These are typically considered only after excluding factors such as changes in diet or medication, and gastrointestinal bleeding from peptic ulcers or gastritis.

What are the Treatment Options for Black Stool?

Dietary adjustments

If your black stool is caused by dietary factors, making specific adjustments can help restore a normal color and consistency. These changes may include:

  • Avoiding foods known to darken stool: Reducing or eliminating foods that can cause black stool — such as licorice, dark chocolate, or blueberries — can help.

  • Modifying iron intake: If high levels of dietary iron or iron supplements are the cause, adjusting the intake could help prevent black stool. This might mean switching to a different iron supplement or adjusting the dosage.

Managing underlying conditions

For black stool caused by underlying health conditions, your treatment will typically focus on addressing that issue and managing any other symptoms.

Common conditions and their treatment options may involve:

  • Peptic ulcers and gastritis: These conditions are often treated with medications — such as proton pump inhibitors (PPIs) or H2 blockers — to reduce stomach acid and promote healing. Antibiotics may also be prescribed if an H. pylori infection is causing your black stool.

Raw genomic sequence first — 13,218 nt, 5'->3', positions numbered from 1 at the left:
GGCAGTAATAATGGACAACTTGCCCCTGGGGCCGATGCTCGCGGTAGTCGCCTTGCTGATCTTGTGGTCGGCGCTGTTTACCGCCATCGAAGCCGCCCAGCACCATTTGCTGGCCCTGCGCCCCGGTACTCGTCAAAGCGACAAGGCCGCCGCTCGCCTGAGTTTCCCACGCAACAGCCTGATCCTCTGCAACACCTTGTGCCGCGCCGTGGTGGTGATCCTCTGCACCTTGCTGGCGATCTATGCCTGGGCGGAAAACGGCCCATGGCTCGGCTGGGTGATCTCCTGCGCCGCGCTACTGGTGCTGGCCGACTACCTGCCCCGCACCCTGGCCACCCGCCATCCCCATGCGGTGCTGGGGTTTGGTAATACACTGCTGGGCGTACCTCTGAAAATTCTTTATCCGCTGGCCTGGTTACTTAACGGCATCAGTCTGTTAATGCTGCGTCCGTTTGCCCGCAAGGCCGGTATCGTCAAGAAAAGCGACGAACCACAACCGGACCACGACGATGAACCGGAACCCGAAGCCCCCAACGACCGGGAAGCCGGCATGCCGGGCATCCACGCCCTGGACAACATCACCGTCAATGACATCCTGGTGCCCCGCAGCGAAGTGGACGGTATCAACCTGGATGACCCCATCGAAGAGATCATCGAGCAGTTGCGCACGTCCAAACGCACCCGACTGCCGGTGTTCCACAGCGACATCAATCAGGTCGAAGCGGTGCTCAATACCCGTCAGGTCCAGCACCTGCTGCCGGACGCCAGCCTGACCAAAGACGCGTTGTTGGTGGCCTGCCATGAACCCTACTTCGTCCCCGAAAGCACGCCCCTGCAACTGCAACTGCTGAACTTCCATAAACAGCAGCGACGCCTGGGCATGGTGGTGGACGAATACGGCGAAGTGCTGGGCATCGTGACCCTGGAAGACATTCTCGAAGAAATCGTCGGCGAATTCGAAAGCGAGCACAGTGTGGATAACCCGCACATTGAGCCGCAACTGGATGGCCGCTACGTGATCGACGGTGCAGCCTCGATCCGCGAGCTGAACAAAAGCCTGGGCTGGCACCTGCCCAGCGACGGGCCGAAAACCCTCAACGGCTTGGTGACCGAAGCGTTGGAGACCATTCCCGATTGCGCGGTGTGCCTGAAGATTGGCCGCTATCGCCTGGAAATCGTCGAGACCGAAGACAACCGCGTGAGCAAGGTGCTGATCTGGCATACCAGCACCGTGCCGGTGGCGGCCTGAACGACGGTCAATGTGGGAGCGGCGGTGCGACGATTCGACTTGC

• Esophageal varices: Treatment for these esophageal tears may include medications and procedures to band the varices. In severe cases, surgery may be recommended.

  • IBD: Treatment options for IBD usually include anti-inflammatory drugs, immune system suppressors, and sometimes surgery to remove damaged portions of the gastrointestinal tract.

  • Liver disease: Managing liver disease involves a combination of lifestyle changes and medication to manage symptoms. In some cases, surgical interventions may be considered to slow disease progression.

Medical treatments

Black stool caused by a more serious condition — such as upper gastrointestinal bleeding — may require more intensive medical treatment to resolve the issue.

For gastrointestinal bleeding, immediate treatment to close the wound or source is crucial.

Your doctor will recommend the most appropriate option after performing an evaluation and making a diagnosis.

This might involve endoscopic procedures to locate the bleeding source, followed by banding or the application of clips to seal it.

In some cases, more extensive surgical procedures may be required.

If cancer is the underlying cause of black stool, treatment options may include tumor excision, chemotherapy, or radiation.

Depending on the stage of the cancer, your doctor may recommend a combination of treatments to manage your condition.

Can Black Stool Be Prevented?

Tips for monitoring stool health